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Introducing solid foods is an exciting milestone for babies and parents alike. It’s a journey filled with new tastes and textures, lots of mess and some very funny faces.

Here at Etta Loves we are passionate about nurturing your baby’s sensory explorations so wanted to offer some experience and support on the topic of weaning with help from friends (and weaning experts) doddl.


Understanding Weaning Readiness:

Before starting solids, watch for the signs that your baby is ready to wean. 

Key indicators, as suggested by NHS guidelines, include:

  • Ability to sit up and hold their head steady
  • Coordination of eyes, hands and mouth to grasp and eat food
  • The ability to swallow food instead of pushing it out with their tongue

Remember, these signs typically emerge around six months, but every baby dances to their own rhythm, and you, as their parent, are the best judge of their readiness (and yours!)

There are some different weaning approaches, and which you choose depends entirely on what works best for you and your baby. The two main methods are baby-led weaning or spoon-feeding purees. Or you can choose to do a combination of the two. 


Baby-led weaning encourages self-feeding from the start, offering foods cut into baby-friendly sizes across different textures. ‘Baby-led’ is about fostering independence and exploration - look for cues like interest in food and reaching for yours and ensure your baby can swallow effectively. If they're not ready just take a break and try again another time.

Spoon feeding is where weaning is started by offering fruit & veggie purees from a spoon and gradually introducing different textures before moving onto finger foods. It tends to be less messy than baby-led weaning. 


Weaning Steps and Tips:

  1. Start with a gentle introduction: Begin weaning when your baby is rested, offering milk first. Gradually increase the number of meals to different times of the day.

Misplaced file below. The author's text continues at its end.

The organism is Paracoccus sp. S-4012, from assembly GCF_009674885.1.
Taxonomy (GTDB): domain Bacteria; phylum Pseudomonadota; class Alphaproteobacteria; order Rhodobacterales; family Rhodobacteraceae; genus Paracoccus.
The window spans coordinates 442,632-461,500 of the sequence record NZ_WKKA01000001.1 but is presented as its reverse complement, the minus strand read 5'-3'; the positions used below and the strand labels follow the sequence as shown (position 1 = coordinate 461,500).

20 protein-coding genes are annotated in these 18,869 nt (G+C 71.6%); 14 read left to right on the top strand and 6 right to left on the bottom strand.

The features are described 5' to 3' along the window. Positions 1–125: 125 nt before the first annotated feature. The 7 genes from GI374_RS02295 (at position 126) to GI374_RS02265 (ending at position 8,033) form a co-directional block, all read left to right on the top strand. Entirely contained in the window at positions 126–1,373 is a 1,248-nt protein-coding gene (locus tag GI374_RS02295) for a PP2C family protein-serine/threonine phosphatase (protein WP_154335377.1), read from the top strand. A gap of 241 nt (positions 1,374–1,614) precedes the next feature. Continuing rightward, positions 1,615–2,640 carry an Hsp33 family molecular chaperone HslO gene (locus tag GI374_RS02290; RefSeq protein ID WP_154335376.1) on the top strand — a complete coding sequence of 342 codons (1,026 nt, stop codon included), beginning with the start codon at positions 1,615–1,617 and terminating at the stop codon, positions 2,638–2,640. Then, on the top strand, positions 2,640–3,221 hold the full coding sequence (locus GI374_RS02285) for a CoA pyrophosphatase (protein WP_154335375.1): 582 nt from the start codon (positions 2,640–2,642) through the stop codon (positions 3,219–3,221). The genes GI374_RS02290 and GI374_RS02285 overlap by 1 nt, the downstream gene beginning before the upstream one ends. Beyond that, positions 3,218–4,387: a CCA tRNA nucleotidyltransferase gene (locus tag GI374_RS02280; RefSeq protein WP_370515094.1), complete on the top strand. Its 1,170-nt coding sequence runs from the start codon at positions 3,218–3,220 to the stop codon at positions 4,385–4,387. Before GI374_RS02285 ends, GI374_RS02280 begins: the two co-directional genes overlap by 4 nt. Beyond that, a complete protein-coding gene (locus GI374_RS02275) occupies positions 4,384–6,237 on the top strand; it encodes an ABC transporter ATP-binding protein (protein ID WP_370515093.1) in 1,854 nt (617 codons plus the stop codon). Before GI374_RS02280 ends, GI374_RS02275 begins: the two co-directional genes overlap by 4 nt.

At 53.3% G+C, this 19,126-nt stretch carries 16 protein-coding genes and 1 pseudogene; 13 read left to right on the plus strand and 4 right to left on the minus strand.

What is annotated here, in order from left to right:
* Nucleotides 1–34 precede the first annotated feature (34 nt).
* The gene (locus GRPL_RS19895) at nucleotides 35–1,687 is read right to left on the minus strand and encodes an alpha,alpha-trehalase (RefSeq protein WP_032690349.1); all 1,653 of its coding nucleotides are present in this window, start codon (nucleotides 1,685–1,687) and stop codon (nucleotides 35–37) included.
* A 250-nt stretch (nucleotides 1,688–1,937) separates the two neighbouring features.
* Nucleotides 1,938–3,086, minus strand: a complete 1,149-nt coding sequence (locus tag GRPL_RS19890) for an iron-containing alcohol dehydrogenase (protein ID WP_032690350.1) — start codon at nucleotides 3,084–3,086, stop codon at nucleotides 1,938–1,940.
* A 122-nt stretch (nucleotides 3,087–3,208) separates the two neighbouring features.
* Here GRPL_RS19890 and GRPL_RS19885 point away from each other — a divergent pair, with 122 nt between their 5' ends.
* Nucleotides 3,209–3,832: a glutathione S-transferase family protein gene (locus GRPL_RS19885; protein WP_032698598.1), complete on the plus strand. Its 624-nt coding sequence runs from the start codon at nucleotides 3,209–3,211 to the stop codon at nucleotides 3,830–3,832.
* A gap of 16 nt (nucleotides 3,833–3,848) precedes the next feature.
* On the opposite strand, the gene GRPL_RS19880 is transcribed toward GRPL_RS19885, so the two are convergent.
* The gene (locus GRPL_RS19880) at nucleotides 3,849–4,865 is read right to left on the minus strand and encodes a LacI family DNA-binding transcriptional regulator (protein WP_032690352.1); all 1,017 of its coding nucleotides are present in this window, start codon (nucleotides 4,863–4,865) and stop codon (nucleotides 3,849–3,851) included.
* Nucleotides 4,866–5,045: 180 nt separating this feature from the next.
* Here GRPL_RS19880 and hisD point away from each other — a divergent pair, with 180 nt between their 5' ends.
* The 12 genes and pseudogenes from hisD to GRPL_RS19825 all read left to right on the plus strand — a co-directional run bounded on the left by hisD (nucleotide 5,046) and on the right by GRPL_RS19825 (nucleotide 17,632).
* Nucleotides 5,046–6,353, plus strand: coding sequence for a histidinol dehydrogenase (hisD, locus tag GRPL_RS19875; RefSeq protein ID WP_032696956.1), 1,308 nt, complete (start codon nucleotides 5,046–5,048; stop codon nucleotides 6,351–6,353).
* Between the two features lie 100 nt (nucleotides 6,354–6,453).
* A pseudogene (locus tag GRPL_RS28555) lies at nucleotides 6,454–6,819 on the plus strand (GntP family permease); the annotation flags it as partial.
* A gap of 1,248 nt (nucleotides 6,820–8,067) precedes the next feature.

1. Embrace variety: From 6 months onwards, you can introduce a colourful array of proteins, dairy, fruits, vegetables, and more. Don’t forget to offer sips of cooled, boiled water, ideally in an open cup or free flow spouted beaker to encourage oral development.
  1. Family Mealtime: Have your baby join the family table in a highchair whenever possible. Eating together means your baby will see and copy how others eat (and chat!) around the table.


Top Tip:

Whip out your trusty sensory flashcards or hanging squares to play with your baby (and buy yourself some time) during the meal time or when you’re preparing. 

The Role of Clever Cutlery in Weaning:

Introducing the right tools is key to empowering your baby’s weaning journey. Our friends at doddl, recommend their specially designed baby cutlery to complement this journey:

  • Baby Cutlery: Crafted with little hands in mind, these utensils are designed to make the transition to independent eating seamless. The short handles reduce gagging risks, and the smooth ends are comfortable for your baby's mouth. Safe to introduce from 6 months and the first stages of weaning, they recommend placing them on the highchair or table for your baby to explore and eventually use as a tool for eating.

Remember, there is no one-size-fits-all timeline for weaning. Tune into your baby’s cues and celebrate this new journey at their pace. With the right tools and tips, you can make it an exciting transition!

And if you're nervous about starting weaning read our blog post here to support you mentally as you enter this exciting stage of your baby's development.

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